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"Resolved": article draft by Roosevelt Fitzgerald




1980 (year approximate) to 1995 (year approximate)


From the Roosevelt Fitzgerald Professional Papers (MS-01082) -- Drafts for the Las Vegas Sentinel Voice file. On New Year's resolutions.

Digital ID



man001041. Roosevelt Fitzgerald Professional Papers, 1890-1996. MS-01082. Special Collections and Archives, University Libraries, University of Nevada, Las Vegas. Las Vegas, Nevada.


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OCR transcription





Today is the fifth day of January. I had such plans for this year. I don't know now if I'll be able to achieve them or not--and I mean any of them. Less than a week ago there was all the buildup leading up to celebrating the beginning of a New Year. I never do anything myself but I am well aware of all the doings all over the place. Many people seem to feel obligated to get involved in the frivolities of the time. One needs only turn on the television to see, from coast to coast, the crowds of people who join together in cheering the New Year in.
Two images seem to permeate the nation. There is that of the old year, represented by a grizzled, gray headed, grey bearded, bent over, white man who steps aside for the new year, represented by a pink-cheeked, cherub of a white male baby. As far back as I can remember, those have been the images of the old and the new. Perhaps it is suggestive that some things just don't change.
Now don't get me wrong. I have absolutely nothing against old white men or little white babies.' For me to have such an attitude as that would make me no better than the racists which I despise and I’ll never become that which I despise. Still, I would think that in a pluralistic society such as our's that from time to time there should be black, brown, red and yellow characters representing the old year and the new year. Actually, I think it would be great to sort of mix them up—old year going out being white, new year coming in being black and, waiting at the gate for next year, studying the past and the present so as not to make the same errors in the future being a Hispanic thought waiting to be conceived. If we were to have something like this, there would be less opportunity for anyone to have to ponder on, year in and year out, why it is that the image of the year is white male.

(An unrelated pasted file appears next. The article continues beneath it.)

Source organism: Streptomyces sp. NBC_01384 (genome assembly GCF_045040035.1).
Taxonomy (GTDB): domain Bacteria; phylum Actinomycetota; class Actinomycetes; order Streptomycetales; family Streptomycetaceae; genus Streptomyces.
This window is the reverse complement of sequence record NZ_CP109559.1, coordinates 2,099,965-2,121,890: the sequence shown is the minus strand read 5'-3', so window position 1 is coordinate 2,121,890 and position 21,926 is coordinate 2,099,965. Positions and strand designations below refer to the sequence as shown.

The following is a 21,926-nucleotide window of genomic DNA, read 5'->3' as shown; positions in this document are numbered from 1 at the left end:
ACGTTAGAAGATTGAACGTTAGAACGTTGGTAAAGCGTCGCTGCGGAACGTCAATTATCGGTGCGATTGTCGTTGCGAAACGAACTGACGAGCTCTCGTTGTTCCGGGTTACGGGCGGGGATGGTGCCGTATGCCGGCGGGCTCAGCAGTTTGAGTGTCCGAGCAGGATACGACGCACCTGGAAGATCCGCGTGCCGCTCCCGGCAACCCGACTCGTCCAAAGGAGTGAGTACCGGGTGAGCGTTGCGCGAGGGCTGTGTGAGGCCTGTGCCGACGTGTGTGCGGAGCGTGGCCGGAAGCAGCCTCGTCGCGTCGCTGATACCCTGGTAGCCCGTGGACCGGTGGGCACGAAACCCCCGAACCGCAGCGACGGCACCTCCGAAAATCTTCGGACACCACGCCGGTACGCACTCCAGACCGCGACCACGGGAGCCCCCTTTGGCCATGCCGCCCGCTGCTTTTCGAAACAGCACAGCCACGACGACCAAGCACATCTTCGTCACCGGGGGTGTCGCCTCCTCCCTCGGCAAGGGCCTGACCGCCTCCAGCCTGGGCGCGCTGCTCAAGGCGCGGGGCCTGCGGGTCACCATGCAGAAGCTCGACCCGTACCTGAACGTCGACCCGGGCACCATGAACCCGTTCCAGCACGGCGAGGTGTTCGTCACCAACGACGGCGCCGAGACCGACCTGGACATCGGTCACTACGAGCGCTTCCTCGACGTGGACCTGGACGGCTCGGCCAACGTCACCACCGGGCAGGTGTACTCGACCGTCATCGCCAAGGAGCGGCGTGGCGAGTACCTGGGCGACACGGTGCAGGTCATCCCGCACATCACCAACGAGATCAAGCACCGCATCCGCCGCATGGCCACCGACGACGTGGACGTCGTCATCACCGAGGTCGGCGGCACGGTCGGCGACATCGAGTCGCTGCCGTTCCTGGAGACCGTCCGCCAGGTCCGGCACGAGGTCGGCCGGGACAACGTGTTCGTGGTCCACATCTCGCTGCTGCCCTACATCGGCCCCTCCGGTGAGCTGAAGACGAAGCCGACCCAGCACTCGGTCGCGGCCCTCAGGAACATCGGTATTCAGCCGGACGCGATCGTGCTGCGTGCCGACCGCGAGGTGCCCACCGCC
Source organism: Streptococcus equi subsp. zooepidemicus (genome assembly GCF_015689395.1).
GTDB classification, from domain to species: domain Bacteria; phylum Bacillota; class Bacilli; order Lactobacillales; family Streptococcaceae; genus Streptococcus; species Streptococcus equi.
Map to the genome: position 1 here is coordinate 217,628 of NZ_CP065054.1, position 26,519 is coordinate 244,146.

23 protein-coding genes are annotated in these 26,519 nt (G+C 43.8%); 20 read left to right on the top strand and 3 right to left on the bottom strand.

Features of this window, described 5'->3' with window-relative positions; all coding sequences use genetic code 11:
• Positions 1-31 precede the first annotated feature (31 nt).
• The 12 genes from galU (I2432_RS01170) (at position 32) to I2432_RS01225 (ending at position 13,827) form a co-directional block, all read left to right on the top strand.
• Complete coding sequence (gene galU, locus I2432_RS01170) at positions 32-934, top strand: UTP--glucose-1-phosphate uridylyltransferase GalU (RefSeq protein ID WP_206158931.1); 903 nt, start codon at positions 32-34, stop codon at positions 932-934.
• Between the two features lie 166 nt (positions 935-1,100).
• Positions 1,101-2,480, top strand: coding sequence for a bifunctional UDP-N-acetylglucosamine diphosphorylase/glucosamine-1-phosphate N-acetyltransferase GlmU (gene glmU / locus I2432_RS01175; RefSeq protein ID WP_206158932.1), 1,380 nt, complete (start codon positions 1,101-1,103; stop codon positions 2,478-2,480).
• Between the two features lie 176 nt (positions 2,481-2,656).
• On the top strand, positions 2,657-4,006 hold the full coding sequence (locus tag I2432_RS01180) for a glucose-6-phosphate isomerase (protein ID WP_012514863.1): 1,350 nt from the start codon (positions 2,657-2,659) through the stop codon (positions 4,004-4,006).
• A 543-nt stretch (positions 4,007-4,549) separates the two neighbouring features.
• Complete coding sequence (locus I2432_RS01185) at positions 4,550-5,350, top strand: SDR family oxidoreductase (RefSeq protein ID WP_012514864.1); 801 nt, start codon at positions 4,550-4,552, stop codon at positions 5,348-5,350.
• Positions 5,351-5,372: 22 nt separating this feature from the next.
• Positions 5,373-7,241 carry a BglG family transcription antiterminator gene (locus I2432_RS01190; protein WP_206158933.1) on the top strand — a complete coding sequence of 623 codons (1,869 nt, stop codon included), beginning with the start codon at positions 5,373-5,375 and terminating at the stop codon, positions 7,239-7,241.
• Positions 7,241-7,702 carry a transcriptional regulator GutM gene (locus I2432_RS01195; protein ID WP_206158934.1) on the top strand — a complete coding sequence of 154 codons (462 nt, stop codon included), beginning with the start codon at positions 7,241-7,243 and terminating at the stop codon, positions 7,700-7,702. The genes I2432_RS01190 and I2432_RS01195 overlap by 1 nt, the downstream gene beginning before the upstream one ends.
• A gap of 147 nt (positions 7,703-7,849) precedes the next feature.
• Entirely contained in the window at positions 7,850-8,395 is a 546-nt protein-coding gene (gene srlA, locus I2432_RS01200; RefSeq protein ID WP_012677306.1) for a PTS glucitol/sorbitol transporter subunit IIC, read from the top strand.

During World War II, General George Patton was reprimanded for having slapped a soldier. Part of his punishment was the loss of his command and
his removal from the arena of battle. During part of that time he was reassigned, far behind the lines, to England. While there, he was called upon to do a talk before a group of English ladies at a "Doughnut Dugout" where his topic was something along the lines of post war Europe. It was an interesting talk. He spoke of how after the war the Americans and the English would be dominant. His aide, recognizing the faux pas, whispered to him; "Don't forget the Russians General. Don't forget the Russians." He forgot them and the Russians were furious. Ike was furious. The State Department was furious. Just about everybody was furious because he had forgotten the Russians--not to mention the French, Irish, and other European allies. We can all learn something from this. You know how you feel when something occurs and you're left out? Other people feel the same way. You've got to be able to see that. Anyway, each time that I am made aware of General Patton's talk at Knutsford, England’I pause to reflect on the value of not being overlooked nor of overlooking.